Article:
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The golden age of Poland

Zygmunt moved Poland’s capital from Cracow to Warsaw

“The Golden Age of Poland” occurred during the Polish-Lithuanian Commonwealth, formally, the Crown of the Kingdom of Poland and the Grand Duchy of Lithuania, the largest and most populous countries in Europe at that time. In its largest territorial extent, the Commonwealth covered almost 1 million square km and sustained a multi-ethnic population of 11 million. Religious freedom was guaranteed by the Warsaw Confederation in 1537, which made the country one of the most tolerant.

Another interesting fact is that between 1573–1795, kings to the Polish throne were selected in so-called “free elections”, disrespecting the rule of dynastic succession. The first free election took place after the last monarch of Jagiellonian dynasty died childless. Unfortunately, elections encouraged foreign dynasties to meddle in Polish internal politics. On several occasions, if the magnates could not come to an agreement, two candidates would proclaim themselves the king and civil wars erupted.
One of the elective kings was Zygmunt III Waza. When he was in power, the country had reached its largest area. He was the son of the Swedish King and Polish Queen. After the death of his father, he became the king of Sweden, and a Polish-Swedish personal union began. In 1595 he had been deposed from the Swedish throne by his uncle, Charles IX. This event initiated a series of wars between countries because Zygmunt wanted to regain power in his motherland.

Some historians evaluate his reign negatively, recalling, his unnecessary commitment to establishing power in Moldova and engaging Poland in devastating wars with Sweden. Others defend the king, emphasizing his many advantages, such as skillful performance as a patron of art.

Zygmunt moved Poland’s capital from Cracow to Warsaw. One of the official reasons was the fire in the King’s residence – Wawel. The truth is that Warsaw was much closer to Sweden, where the King was attempting to regain his dominion until the end of his life.

Nowadays, we can admire Sigmund’s Column, located in Warsaw Castle Square, which was originally commissioned by his son.

Short bio of the volunteer:

Kasia from Poland, graduate in tourism and management.  During free time I love to travel and hike.


Erasmus+ is a programme of the European Commission embracing the fields of education, training, youth and sports during the period 2014-2020. One of the major aspects is the cooperation between the different fields where the programme acts, hence contributing for a diverse and rich Europe.

Amongst the several goals of the programme, the following are prioritised: the objectives of the Europe 2020 Strategy, including the headline education target; the aims of the strategic framework for European cooperation in education and training (ET 2020), including the corresponding benchmarks; the sustainable development of Partner Countries in the field of higher education; the overall goals of the renewed framework for European cooperation in the youth field (2010-2018); the objective of developing the European dimension in sport, in particular grassroots sport, in line with the EU work plan for sport and the promotion of European values in accordance with Article 2 of the Treaty on the European Union.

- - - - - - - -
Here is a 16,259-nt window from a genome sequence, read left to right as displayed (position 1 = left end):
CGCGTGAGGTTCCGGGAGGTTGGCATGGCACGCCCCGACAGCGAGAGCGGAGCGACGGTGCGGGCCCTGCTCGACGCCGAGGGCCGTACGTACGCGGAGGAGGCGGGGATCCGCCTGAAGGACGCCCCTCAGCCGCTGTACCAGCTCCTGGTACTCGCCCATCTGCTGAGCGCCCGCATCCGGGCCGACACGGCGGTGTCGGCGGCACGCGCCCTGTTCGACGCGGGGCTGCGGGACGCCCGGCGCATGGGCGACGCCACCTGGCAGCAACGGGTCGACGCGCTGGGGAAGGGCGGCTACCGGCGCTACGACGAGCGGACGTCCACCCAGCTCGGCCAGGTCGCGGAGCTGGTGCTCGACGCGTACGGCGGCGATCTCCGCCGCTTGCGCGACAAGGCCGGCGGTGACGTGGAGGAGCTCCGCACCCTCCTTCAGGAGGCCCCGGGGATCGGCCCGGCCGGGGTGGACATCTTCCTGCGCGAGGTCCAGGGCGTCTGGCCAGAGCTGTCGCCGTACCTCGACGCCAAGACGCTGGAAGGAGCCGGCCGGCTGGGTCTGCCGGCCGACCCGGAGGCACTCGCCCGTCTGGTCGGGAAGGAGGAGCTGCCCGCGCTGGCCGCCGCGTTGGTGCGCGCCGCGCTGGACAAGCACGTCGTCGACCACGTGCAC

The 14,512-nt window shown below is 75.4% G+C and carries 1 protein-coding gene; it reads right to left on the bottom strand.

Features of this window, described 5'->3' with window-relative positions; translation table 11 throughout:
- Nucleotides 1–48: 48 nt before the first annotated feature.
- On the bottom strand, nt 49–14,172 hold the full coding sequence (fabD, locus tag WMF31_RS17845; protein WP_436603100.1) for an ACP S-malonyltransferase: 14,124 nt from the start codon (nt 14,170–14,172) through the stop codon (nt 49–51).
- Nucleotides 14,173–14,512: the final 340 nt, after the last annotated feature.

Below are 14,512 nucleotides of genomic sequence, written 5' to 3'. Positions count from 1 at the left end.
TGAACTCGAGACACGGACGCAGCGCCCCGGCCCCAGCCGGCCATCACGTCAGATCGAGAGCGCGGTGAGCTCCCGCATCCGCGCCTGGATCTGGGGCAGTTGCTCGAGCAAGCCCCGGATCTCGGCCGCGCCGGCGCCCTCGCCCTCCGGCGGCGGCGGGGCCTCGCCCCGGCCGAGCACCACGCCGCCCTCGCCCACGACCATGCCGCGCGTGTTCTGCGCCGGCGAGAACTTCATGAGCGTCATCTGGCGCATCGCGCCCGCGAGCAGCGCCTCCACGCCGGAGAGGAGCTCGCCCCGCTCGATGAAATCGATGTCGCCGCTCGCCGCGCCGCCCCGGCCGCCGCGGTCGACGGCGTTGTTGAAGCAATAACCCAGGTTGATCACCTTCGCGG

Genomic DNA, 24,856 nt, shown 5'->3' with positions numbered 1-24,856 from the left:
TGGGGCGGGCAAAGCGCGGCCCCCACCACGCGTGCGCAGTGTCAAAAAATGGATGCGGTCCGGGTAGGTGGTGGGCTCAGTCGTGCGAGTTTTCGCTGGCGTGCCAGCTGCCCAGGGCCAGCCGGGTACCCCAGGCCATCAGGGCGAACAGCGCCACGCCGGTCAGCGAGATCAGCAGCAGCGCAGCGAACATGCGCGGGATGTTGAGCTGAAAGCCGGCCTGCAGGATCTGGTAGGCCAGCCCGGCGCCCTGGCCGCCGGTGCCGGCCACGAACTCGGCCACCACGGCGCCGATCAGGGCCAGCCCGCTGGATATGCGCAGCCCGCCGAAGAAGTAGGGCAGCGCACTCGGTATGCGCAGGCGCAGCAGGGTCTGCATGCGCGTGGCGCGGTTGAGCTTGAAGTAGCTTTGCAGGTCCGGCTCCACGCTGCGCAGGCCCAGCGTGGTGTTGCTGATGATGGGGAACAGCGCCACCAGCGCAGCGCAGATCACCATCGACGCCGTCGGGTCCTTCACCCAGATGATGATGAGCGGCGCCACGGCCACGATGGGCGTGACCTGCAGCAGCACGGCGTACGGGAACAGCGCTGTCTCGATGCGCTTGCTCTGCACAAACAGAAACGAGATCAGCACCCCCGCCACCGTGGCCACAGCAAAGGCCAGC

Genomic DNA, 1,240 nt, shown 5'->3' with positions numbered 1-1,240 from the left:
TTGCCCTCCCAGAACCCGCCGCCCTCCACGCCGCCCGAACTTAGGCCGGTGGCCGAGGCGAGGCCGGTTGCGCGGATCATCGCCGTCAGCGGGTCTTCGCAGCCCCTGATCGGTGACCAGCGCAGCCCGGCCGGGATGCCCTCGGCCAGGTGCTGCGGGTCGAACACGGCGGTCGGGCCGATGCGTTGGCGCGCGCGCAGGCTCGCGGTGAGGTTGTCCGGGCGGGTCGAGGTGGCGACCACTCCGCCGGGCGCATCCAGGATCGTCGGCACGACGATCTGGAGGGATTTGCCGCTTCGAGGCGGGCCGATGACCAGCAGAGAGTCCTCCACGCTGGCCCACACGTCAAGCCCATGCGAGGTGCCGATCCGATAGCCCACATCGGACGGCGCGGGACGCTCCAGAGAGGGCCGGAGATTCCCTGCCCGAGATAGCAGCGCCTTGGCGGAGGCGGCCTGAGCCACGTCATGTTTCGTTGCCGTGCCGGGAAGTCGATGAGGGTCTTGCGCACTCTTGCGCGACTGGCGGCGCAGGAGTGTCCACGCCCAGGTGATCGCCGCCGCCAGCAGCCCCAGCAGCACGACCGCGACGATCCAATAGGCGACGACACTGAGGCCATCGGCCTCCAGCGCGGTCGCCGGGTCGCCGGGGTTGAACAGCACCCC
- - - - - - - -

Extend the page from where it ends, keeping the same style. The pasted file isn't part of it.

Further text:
In order to achieve these goals, the Erasmus+ has several action policies. The Key Action 1 (KA1) is directed towards the mobility of people; Key Action 2 (KA2) for the cooperation for innovation and the interchange of good experiences; and Key Action 3 (KA3) which is for the support of reformation policies.

European Voluntary Service

Since 1991 the University of Madeira Students’ Union has developed a wide incentive policy for voluntary work. In 2013 the Students’ Union started the process to receive, send and coordinate Erasmus+ projects of the European Voluntary Service, in order to have a larger influence in the volunteering field. The Union received its first volunteer withing the ambit of a KA1 project in 2014. Many efforts have been done to allow young people from Madeira to take part in several initiatives in Europe, as well as propose several projects allowing young people from several countries to work in the projects of the Students’ Union of the University of Madeira. The main goal of the voluntary work is the contribution of the volunteers to the communities and places they will be staying, being their work not rewarded with payment.

We believe that the European Voluntary Service is a mechanism full of experiences, allowing the approved candidates to have the privilege of taking part in these projects and benefit the places and communities where these volunteers will be staying.

Since 2013, the University of Madeira Students’ Union has received volunteers that have collaborated in several activities and initiatives. Besides being able to enjoy a wonderful experience which will contribute to their personal and professional growth, they are able to contribute in a unique way to the community in which they are inserted and to join dozens of volunteers from the University of Madeira.